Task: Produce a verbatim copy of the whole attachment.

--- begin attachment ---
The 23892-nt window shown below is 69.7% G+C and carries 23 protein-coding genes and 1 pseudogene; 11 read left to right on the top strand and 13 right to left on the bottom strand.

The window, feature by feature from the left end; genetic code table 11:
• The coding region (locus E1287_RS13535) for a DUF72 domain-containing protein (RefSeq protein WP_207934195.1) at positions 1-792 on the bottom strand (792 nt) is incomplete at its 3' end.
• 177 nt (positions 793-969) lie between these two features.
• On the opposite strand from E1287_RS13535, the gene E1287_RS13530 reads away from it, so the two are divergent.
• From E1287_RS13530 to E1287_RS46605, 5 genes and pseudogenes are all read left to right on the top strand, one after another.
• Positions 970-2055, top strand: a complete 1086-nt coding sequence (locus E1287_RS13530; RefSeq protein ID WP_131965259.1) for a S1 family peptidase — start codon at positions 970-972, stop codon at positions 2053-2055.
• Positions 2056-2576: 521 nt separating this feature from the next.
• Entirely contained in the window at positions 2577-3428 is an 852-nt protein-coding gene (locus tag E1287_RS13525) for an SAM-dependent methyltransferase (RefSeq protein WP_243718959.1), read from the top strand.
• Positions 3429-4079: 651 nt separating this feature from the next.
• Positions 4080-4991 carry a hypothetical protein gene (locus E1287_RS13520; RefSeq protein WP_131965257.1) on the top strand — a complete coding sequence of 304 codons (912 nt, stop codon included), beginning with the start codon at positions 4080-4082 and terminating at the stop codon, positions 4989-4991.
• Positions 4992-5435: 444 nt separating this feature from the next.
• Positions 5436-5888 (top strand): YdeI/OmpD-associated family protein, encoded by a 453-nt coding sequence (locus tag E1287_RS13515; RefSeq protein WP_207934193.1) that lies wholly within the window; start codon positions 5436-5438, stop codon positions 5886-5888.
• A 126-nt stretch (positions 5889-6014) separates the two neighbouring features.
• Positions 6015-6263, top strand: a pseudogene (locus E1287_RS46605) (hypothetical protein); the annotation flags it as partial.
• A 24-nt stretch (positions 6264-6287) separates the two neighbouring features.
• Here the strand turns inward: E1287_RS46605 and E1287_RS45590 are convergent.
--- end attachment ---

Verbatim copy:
The 23892-nt window shown below is 69.7% G+C and carries 23 protein-coding genes and 1 pseudogene; 11 read left to right on the top strand and 13 right to left on the bottom strand.

The window, feature by feature from the left end; genetic code table 11:
• The coding region (locus E1287_RS13535) for a DUF72 domain-containing protein (RefSeq protein WP_207934195.1) at positions 1-792 on the bottom strand (792 nt) is incomplete at its 3' end.
• 177 nt (positions 793-969) lie between these two features.
• On the opposite strand from E1287_RS13535, the gene E1287_RS13530 reads away from it, so the two are divergent.
• From E1287_RS13530 to E1287_RS46605, 5 genes and pseudogenes are all read left to right on the top strand, one after another.
• Positions 970-2055, top strand: a complete 1086-nt coding sequence (locus E1287_RS13530; RefSeq protein ID WP_131965259.1) for a S1 family peptidase — start codon at positions 970-972, stop codon at positions 2053-2055.
• Positions 2056-2576: 521 nt separating this feature from the next.
• Entirely contained in the window at positions 2577-3428 is an 852-nt protein-coding gene (locus tag E1287_RS13525) for an SAM-dependent methyltransferase (RefSeq protein WP_243718959.1), read from the top strand.
• Positions 3429-4079: 651 nt separating this feature from the next.
• Positions 4080-4991 carry a hypothetical protein gene (locus E1287_RS13520; RefSeq protein WP_131965257.1) on the top strand — a complete coding sequence of 304 codons (912 nt, stop codon included), beginning with the start codon at positions 4080-4082 and terminating at the stop codon, positions 4989-4991.
• Positions 4992-5435: 444 nt separating this feature from the next.
• Positions 5436-5888 (top strand): YdeI/OmpD-associated family protein, encoded by a 453-nt coding sequence (locus tag E1287_RS13515; RefSeq protein WP_207934193.1) that lies wholly within the window; start codon positions 5436-5438, stop codon positions 5886-5888.
• A 126-nt stretch (positions 5889-6014) separates the two neighbouring features.
• Positions 6015-6263, top strand: a pseudogene (locus E1287_RS46605) (hypothetical protein); the annotation flags it as partial.
• A 24-nt stretch (positions 6264-6287) separates the two neighbouring features.
• Here the strand turns inward: E1287_RS46605 and E1287_RS45590 are convergent.